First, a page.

There’s so much to unpack in this Donald Trump-Stephen Curry-LeBron James saga. Curry taking a stand against the bigot in the White House. Trump trying to pretend he was rescinding Curry’s invitation with the conviction of a dejected fifth grader. LeBron inserting himself into yet another NBA summer plot. With all the storylines swirling, however, perhaps most interesting is that a precedent has finally been set—how can an NBA team visit the White House for the rest of the Trump presidency?
The Warriors always seemed like a longshot to visit Trump. Head coach Steve Kerr has been a vocal critic, and the organization for the most part seems like one of the more progressive in the NBA—or at least, as progressive as you can be for a team run by Silicon Valley billionaires. Beyond Kerr, Curry and Kevin Durant have also been public opponents of Trump, the president who unsurprisingly continues to seek retribution against black athletes who exercise their first amendment rights.
It would have been foolish to think for even a second, Trump would respond to Curry with any resembling the slightest bit of grace. But between Trump’s rebuttal, and LeBron’s apt description of the reality TV star as a “bum,” the luster of visiting the White House has faded completely. Chris Paul and Draymond Green also got in on the action Saturday, which means four of the league’s most visible stars have put themselves in direct opposition of the president. It would only make sense for the rest of the league to band together in their dismissal of Trump.
Seriously, could you imagine any NBA team visiting the Trump White House at this point? How could they justify that to their fellow players? Beyond Trump’s comments about Curry’s decision, he’s also been openly hostile toward athletes who care about social causes—a defining characteristic of many of the NBA’s best players. If Trump hates Curry for not wanting to visit the White House, wait until he finds out most NBA players don’t believe neo-nazies are “very fine people.”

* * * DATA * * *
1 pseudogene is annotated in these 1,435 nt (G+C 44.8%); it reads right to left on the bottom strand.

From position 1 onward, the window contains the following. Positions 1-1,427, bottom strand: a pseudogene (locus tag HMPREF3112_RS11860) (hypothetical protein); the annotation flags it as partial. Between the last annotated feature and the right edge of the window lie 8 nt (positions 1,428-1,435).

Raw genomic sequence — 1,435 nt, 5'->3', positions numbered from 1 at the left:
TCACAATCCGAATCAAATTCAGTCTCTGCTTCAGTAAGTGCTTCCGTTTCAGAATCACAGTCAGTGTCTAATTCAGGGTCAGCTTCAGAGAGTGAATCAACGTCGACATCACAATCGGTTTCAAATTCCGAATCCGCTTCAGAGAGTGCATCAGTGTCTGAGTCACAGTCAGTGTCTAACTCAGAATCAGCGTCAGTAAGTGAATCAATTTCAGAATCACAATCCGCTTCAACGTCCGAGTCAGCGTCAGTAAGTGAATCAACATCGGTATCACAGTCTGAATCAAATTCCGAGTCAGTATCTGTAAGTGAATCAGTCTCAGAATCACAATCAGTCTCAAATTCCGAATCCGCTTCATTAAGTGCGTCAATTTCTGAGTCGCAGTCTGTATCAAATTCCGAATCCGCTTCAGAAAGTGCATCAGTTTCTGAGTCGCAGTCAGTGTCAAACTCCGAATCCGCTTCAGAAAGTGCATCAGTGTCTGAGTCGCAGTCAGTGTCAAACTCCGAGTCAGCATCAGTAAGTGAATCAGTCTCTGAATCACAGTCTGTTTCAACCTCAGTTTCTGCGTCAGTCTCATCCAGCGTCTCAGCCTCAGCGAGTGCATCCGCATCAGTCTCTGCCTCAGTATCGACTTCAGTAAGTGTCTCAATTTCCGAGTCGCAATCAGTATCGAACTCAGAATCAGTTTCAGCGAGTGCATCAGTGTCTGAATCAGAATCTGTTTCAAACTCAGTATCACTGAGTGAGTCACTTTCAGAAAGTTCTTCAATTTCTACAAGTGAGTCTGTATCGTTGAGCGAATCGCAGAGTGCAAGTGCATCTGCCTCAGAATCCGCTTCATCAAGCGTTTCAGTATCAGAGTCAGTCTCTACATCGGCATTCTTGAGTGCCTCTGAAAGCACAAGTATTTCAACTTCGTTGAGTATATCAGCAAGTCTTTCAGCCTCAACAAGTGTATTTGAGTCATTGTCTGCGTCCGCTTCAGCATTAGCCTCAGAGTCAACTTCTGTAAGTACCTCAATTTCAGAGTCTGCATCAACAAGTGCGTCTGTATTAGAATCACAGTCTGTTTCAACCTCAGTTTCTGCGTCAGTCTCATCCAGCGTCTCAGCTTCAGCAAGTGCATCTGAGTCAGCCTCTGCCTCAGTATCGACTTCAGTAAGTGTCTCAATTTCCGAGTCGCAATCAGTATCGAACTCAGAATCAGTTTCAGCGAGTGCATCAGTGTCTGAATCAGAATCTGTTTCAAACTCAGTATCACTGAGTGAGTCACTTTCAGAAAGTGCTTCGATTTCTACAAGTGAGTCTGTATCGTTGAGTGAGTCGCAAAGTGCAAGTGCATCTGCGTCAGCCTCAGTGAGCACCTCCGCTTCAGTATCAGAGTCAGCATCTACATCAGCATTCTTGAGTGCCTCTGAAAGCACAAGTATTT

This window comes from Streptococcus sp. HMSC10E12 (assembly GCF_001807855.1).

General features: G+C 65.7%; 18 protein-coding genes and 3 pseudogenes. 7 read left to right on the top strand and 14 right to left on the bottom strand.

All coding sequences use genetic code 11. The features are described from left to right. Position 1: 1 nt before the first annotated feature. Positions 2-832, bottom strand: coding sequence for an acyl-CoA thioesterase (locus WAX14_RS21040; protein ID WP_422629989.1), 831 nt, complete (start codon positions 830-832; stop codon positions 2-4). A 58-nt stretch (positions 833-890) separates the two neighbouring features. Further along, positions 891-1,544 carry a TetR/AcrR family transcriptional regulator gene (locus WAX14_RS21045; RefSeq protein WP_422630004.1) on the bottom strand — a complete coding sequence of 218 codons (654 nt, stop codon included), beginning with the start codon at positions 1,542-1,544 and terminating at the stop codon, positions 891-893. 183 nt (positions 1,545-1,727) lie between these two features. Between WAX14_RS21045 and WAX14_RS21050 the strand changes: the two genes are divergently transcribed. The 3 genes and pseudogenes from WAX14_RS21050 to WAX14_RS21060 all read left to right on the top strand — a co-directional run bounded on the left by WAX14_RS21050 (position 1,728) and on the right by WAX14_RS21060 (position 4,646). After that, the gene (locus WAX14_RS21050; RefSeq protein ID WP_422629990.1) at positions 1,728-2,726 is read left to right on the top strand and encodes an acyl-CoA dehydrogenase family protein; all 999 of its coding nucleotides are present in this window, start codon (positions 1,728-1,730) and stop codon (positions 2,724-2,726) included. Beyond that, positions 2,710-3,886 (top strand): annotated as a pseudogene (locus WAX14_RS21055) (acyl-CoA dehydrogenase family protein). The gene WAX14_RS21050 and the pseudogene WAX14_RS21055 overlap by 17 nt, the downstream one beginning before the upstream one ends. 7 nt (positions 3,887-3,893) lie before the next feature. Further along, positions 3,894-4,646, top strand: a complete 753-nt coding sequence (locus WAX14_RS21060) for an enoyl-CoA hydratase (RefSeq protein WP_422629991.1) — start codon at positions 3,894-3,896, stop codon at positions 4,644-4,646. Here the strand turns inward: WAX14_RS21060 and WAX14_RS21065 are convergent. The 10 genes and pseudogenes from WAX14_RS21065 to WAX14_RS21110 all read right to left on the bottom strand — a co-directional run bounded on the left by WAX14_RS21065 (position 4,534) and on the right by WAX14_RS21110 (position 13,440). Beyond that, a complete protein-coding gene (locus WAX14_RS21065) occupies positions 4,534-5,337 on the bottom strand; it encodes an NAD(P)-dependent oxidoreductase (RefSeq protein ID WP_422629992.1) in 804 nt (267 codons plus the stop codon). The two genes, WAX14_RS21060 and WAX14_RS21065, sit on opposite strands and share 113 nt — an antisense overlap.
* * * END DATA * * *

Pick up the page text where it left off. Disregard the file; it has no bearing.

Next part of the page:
It will be interesting to see how the league office reacts to this latest standoff. Adam Silver is probably the most player-friendly commissioner in sports, but that doesn’t mean he’s necessarily always on their side. Silver has frequently stopped just short of a full rebuke of Trump, but now the league may finally be forced to take sides as long as its players continue to publicly battle with the president. If no team is willing to visit the White House, will the league step in? Silver has previously said it is not a league decision for teams to visit the president, but he’s also expressed hope teams would visit if invited.
Thanks to Curry, the Warriors have now drawn the line in the sand. NBA teams in the future may not even receive invitations to visit the White House, unless Trump wants to risk the embarrassment of them refusing en masse. (It may seem like Trump has no shame, but that man definitely cares deeply about not being publicly embarrassed.) No NBA team should even want to visit Trump, a tiny-handed demagogue who’s probably responsible for his own (massive, beautiful, most fantastic) hole in the ozone layer.
There never were good reasons for any NBA team to visit Trump in the White House, other than upholding a tradition that doesn’t actually hold a great deal of importance. Still, there was always going to be a little awkwardness on how to deal with Trump and not fuel the divide he unabashedly seeks in this country. But now, the Warriors have made it easier for everyone to refuse to visit for the foreseeable future.